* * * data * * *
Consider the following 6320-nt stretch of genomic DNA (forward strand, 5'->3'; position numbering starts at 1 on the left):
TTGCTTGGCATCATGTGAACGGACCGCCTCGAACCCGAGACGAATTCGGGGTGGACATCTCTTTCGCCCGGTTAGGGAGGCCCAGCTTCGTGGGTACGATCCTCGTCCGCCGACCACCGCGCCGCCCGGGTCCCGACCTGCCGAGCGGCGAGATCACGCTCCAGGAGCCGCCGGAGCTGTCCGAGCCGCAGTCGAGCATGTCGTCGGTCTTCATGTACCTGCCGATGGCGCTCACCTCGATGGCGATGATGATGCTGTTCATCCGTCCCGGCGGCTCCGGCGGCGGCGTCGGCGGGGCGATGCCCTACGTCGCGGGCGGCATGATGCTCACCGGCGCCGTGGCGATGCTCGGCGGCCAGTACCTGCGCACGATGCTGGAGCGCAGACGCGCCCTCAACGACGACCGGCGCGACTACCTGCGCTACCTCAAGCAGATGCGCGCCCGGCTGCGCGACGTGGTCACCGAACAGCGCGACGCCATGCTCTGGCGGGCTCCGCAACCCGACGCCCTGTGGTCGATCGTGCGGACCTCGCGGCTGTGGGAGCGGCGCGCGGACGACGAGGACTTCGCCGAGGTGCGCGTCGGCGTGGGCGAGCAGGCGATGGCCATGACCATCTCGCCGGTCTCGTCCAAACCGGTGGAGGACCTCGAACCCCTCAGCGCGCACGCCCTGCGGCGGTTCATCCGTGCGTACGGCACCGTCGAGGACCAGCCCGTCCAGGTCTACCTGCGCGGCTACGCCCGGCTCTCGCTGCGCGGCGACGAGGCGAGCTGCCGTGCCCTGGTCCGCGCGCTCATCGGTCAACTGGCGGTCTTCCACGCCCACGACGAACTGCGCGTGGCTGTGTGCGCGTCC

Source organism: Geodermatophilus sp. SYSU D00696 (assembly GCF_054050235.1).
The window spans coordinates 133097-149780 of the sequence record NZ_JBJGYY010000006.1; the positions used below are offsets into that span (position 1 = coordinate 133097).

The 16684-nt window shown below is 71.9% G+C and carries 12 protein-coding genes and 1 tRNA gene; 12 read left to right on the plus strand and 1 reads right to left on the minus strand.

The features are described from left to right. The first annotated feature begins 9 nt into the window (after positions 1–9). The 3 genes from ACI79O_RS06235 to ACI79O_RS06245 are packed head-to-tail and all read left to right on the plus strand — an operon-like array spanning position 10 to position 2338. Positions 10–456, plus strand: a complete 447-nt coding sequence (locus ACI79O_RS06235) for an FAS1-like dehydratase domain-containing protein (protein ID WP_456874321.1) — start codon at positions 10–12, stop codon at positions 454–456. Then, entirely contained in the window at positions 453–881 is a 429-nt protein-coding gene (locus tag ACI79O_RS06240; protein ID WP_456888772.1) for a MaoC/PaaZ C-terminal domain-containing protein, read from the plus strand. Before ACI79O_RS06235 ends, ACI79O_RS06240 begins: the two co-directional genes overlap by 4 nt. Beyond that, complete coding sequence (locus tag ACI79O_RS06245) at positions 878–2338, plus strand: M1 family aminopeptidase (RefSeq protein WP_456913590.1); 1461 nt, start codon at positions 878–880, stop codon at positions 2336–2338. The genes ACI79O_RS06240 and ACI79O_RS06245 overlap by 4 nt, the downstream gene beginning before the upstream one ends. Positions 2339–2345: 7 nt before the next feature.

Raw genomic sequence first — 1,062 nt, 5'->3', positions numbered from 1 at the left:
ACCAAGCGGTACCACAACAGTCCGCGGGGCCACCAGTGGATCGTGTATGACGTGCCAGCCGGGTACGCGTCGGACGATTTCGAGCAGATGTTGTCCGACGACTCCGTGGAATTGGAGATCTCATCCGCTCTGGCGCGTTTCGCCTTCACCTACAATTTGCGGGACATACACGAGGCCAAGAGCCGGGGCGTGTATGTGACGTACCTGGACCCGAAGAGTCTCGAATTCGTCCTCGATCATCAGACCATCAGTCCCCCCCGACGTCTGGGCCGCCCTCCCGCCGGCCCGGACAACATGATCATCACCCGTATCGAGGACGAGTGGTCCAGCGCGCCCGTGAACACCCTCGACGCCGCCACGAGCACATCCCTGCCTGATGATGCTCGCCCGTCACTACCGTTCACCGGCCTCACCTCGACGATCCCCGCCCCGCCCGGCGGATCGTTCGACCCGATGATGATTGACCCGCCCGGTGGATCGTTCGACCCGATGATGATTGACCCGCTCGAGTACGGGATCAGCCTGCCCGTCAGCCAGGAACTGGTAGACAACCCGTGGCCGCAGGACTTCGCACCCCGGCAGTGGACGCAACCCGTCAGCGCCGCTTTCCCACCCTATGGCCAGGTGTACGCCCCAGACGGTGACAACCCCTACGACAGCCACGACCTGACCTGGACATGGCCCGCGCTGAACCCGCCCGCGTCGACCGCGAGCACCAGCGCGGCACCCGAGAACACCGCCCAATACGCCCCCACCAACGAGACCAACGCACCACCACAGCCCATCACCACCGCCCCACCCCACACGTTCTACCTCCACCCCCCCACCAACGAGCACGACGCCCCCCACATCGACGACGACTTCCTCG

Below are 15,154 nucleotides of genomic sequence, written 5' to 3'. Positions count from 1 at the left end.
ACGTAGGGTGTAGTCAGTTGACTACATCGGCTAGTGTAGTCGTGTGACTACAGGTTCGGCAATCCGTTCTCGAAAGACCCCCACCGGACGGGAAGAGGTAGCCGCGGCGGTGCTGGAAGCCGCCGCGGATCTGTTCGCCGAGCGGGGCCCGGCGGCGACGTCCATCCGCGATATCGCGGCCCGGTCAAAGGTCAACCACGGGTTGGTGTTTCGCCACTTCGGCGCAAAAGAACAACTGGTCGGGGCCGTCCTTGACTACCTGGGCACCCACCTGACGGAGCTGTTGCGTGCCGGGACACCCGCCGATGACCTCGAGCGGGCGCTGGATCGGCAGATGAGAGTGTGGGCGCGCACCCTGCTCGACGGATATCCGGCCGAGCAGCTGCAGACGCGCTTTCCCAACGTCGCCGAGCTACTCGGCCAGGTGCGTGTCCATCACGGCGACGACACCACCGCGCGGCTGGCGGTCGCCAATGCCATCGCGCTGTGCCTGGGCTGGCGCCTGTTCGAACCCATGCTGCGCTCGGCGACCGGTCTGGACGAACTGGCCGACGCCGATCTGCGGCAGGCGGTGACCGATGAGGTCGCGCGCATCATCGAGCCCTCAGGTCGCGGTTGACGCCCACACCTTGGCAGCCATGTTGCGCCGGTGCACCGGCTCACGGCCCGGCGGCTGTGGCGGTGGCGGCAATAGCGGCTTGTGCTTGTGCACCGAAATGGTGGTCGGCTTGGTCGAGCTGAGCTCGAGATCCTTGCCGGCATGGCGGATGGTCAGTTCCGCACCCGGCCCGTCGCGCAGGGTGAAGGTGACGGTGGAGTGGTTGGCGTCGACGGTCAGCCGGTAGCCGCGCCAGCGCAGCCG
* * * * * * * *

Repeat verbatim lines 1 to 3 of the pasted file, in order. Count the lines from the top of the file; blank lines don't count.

Consider the following 6320-nt stretch of genomic DNA (forward strand, 5'->3'; position numbering starts at 1 on the left):
TTGCTTGGCATCATGTGAACGGACCGCCTCGAACCCGAGACGAATTCGGGGTGGACATCTCTTTCGCCCGGTTAGGGAGGCCCAGCTTCGTGGGTACGATCCTCGTCCGCCGACCACCGCGCCGCCCGGGTCCCGACCTGCCGAGCGGCGAGATCACGCTCCAGGAGCCGCCGGAGCTGTCCGAGCCGCAGTCGAGCATGTCGTCGGTCTTCATGTACCTGCCGATGGCGCTCACCTCGATGGCGATGATGATGCTGTTCATCCGTCCCGGCGGCTCCGGCGGCGGCGTCGGCGGGGCGATGCCCTACGTCGCGGGCGGCATGATGCTCACCGGCGCCGTGGCGATGCTCGGCGGCCAGTACCTGCGCACGATGCTGGAGCGCAGACGCGCCCTCAACGACGACCGGCGCGACTACCTGCGCTACCTCAAGCAGATGCGCGCCCGGCTGCGCGACGTGGTCACCGAACAGCGCGACGCCATGCTCTGGCGGGCTCCGCAACCCGACGCCCTGTGGTCGATCGTGCGGACCTCGCGGCTGTGGGAGCGGCGCGCGGACGACGAGGACTTCGCCGAGGTGCGCGTCGGCGTGGGCGAGCAGGCGATGGCCATGACCATCTCGCCGGTCTCGTCCAAACCGGTGGAGGACCTCGAACCCCTCAGCGCGCACGCCCTGCGGCGGTTCATCCGTGCGTACGGCACCGTCGAGGACCAGCCCGTCCAGGTCTACCTGCGCGGCTACGCCCGGCTCTCGCTGCGCGGCGACGAGGCGAGCTGCCGTGCCCTGGTCCGCGCGCTCATCGGTCAACTGGCGGTCTTCCACGCCCACGACGAACTGCGCGTGGCTGTGTGCGCGTCC

Source organism: Geodermatophilus sp. SYSU D00696 (assembly GCF_054050235.1).